Thursday, August 31, 2017
Football is now underway. Hooray! A new season should numb the pain from talking politics.
My Seat of Wisdom is located in one of the recliner chairs in our living room. It is equipped with two handy containers on coasters ready to receive cold brew. The first is always a work in progress; the second a back-up reservoir against more advertising commercials.
Television programming, as I am sure you have noticed, has not lived up to its potential for enriching people's lives by educating, informing and enlightening our society. (And this was before the last presidential election.) But away from politics we have televised sporting events promising manna in our desert. Manna or no, there is no free lunch. The price our athletes have to pay for playing is escalating at an alarming rate. A list of prominent tennis players who had to opt out of Opens due to injury is all we need to show that the human body can only take so much wear and tear. And tennis is not even a contact sport. Let's go back and look at football for the moment.
In watching a pre-season football game I brought fresh eyes and another perspective to the slamming and banging that goes on in an ordinary game. We all know football is brutal, combat under another name. It always has been. The difference now is general awareness of the medical damage that goes along with the thrill of athletic prowess. The days of “aw, shucks, it's just an old football injury” are over. It's not so funny today when former jocks are having trouble remembering the names of family and friends and yes, even their own. Repeated blows to the head can absolutely scramble your brain. No helmet can provide real protection.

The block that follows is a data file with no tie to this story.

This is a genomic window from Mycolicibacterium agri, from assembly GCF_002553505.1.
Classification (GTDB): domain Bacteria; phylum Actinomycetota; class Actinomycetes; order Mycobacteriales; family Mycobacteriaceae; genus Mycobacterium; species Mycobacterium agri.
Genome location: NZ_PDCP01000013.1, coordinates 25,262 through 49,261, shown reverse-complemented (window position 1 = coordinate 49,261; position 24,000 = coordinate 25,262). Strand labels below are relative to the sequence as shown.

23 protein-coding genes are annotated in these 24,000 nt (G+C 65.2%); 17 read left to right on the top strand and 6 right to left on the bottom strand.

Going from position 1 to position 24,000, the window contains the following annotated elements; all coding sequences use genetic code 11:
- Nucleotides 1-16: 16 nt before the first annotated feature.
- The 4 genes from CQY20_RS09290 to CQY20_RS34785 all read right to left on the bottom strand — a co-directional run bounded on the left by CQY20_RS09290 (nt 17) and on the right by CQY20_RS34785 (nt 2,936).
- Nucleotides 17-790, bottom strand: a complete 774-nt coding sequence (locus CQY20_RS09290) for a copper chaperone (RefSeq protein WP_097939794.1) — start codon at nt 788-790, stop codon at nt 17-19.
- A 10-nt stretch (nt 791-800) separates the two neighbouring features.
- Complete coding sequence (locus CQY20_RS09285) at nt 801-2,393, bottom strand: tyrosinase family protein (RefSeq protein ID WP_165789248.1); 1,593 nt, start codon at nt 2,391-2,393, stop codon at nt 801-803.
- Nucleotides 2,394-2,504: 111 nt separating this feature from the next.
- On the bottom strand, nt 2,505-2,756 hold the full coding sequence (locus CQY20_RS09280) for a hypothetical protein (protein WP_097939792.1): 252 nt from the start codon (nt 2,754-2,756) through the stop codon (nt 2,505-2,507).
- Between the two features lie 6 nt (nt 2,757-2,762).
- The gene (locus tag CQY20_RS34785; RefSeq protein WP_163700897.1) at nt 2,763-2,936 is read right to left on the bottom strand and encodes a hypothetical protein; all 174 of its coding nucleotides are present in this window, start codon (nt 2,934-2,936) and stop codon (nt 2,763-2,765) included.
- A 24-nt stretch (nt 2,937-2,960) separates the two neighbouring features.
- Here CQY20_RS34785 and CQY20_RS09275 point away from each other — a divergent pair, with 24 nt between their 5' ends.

My own interest in football goes way back to the days when I was an assistant manager of our high school team. I carried a galvanized bucket full of spigot water to the field during timeouts. Gunga Din in suburbia. Thirsty players all drank from one long-handled ladle. Compared to today's frenzied football world on and off the field, those were days of blissful innocence.
The reality is that there is so much money and prominence involved with football success, it would be unheard of for players, coaches, management and owners to turn their collective backs on this enormous potential for riches. After all, these athletes willingly choose to go into the arena, they would argue. It's risk versus reward, etc., etc.
The only real chance for sparing the health of our athletes can come from sports-lovers, including me, rising en masse saying “enough is enough.” You can imagine the odds against that happening.